By Amy Glass
Indian minimum wage law sparked industrial action by workers, contractor says.
A Bahrain construction company hit by hundreds of striking workers has blamed the industrial action on India’s new minimum wage law, Bahrain’s Gulf Daily News reported on Thursday.
Over a thousand labourers working on the $6 billion Durrat Al Bahrain manmade island project are refusing to go back to work until their monthly salary is increased to 100 Bahraini dinars ($265.6) from 57 dinars.
The workers downed tools on Saturday and were joined by another 500 workers at a separate camp on Monday, the newspaper said.
Stefanos Zachariades, managing director at contractor GP Zachariades, branded the strike illegal on Wednesday, saying the Indian embassy announcement had caused the worker uprising.
“This call has made the workers unhappy and has caused a situation of unrest. Workers think it's unfair to pay those who join after March 1 more for the same work,” the newspaper quoted.
Zachariades denied the protesting workers had been threatened with deportation, and said the company would not negotiate until the workers went back to work.
The Indian government announced this month that from March 1 it would refuse to grant Bahrain work visas unless workers were paid a minimum wage of 100 dinars, in a bid to prevent exploitation.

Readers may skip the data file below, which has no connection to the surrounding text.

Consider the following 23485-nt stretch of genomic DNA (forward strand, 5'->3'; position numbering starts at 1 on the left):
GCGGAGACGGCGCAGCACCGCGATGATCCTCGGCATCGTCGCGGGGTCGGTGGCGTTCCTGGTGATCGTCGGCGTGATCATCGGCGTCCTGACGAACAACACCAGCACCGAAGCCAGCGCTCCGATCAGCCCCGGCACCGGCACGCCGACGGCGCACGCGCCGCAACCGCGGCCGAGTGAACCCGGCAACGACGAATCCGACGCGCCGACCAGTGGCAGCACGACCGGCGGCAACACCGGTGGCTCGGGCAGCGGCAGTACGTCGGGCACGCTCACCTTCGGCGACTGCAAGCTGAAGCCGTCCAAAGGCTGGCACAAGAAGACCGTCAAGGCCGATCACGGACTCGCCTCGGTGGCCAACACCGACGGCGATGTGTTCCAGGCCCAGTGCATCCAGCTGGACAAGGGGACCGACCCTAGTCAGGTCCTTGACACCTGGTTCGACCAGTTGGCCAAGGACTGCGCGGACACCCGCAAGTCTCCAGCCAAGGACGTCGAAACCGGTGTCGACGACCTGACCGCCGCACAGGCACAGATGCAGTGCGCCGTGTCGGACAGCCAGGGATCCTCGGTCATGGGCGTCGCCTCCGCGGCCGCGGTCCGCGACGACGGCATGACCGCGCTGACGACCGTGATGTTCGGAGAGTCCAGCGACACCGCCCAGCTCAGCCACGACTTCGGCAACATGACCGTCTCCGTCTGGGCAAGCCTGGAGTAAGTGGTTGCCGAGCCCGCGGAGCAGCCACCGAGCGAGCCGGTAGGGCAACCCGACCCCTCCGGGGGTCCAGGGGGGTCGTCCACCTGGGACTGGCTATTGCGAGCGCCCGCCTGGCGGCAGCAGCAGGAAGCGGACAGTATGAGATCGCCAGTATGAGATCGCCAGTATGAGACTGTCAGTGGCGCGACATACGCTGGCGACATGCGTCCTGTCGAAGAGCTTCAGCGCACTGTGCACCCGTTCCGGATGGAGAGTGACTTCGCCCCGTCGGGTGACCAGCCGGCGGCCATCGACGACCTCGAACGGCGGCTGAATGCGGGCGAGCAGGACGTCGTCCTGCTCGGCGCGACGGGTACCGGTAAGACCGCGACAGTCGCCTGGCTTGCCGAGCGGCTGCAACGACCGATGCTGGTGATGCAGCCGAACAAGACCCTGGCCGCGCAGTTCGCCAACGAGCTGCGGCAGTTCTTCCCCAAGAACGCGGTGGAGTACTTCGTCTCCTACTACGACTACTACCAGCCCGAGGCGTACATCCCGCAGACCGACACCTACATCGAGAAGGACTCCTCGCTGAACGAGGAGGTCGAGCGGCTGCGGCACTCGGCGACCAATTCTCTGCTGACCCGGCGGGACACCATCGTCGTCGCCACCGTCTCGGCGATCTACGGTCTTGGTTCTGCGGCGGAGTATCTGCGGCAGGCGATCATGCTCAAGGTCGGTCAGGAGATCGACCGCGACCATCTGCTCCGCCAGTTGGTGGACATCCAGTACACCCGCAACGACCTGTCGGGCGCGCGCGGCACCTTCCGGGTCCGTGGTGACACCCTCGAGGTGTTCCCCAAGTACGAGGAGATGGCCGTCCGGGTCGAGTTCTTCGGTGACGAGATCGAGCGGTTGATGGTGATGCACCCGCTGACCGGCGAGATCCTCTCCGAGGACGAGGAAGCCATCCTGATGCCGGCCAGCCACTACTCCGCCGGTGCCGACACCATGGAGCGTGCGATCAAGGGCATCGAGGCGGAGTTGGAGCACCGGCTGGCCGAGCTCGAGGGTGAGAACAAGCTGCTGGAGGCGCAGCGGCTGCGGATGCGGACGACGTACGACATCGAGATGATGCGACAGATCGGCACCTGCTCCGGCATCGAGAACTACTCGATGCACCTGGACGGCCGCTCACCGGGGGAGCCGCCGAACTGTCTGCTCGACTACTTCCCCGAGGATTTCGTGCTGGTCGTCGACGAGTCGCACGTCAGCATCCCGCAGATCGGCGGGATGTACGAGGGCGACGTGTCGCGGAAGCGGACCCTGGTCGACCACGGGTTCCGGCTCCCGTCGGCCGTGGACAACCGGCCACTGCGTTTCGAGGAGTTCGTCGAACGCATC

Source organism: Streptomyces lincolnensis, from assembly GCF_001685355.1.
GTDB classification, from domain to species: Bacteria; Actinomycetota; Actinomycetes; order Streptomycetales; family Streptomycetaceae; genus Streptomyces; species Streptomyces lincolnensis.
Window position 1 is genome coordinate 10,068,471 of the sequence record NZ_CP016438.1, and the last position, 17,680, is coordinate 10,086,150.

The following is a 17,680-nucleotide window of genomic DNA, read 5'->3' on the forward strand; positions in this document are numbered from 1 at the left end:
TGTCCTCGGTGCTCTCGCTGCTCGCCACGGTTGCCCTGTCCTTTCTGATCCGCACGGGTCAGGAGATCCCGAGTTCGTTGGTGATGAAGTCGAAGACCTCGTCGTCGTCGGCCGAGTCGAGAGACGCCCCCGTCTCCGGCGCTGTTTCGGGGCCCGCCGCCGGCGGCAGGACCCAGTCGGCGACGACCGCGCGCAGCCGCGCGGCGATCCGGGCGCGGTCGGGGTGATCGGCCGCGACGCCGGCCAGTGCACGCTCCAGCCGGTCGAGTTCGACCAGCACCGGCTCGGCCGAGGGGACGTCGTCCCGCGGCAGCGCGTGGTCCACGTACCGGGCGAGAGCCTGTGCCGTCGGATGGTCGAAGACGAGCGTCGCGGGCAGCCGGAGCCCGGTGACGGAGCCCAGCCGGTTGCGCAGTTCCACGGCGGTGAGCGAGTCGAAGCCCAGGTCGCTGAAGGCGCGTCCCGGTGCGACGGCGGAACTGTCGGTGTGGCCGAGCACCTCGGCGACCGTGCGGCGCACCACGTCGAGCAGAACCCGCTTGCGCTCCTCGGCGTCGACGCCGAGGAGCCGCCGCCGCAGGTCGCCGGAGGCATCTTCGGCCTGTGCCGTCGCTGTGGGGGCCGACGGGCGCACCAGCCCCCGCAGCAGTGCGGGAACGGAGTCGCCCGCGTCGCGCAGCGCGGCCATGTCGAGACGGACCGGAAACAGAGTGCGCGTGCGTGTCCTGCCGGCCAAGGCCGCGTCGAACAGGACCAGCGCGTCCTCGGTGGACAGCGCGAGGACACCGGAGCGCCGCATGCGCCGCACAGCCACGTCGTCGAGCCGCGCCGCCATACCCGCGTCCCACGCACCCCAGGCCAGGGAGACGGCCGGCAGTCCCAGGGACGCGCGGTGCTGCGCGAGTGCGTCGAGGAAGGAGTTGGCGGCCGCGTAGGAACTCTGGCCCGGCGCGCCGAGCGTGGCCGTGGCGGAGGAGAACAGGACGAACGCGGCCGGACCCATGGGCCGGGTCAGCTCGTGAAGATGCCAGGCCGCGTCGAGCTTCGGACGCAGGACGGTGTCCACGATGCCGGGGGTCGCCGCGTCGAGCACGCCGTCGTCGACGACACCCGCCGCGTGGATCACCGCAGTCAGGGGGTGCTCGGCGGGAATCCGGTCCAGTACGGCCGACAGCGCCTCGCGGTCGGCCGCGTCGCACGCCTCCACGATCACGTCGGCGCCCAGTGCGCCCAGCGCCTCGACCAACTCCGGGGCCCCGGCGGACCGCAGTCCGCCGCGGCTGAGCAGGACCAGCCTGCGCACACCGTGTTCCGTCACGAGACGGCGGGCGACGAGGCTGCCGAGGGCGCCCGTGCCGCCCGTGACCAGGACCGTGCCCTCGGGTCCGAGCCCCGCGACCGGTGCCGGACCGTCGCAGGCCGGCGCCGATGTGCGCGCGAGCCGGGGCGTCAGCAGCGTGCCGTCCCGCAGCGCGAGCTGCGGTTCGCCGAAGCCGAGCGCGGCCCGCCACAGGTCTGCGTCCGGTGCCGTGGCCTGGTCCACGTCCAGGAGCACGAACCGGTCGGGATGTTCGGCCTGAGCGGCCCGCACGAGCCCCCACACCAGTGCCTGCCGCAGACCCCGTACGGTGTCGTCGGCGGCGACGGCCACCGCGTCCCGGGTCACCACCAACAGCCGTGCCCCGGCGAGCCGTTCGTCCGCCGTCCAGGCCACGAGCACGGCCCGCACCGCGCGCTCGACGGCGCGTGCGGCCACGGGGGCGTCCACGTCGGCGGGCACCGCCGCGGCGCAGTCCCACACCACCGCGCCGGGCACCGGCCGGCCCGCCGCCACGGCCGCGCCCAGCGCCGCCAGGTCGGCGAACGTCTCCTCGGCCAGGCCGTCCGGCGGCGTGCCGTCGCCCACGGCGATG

The government of India, which provides the majority of unskilled labourers in the Gulf, is in the process of implementing a minimum wage for its citizens working in the region.
However, the minimum wage is not enforceable in the Gulf and companies are under no obligation to increase the salaries of Indians already under contract.
The ongoing strike follows a two-day protest last week by around 750 employees of Almoayyed Contracting in Bahrain, who were refusing to return to work until their pay was increased to 85 dinars a month from 60 dinars currently.
Workers eventually agreed to an increase of 15 dinars, an offer they had initially rejected, due to fears they could be deported.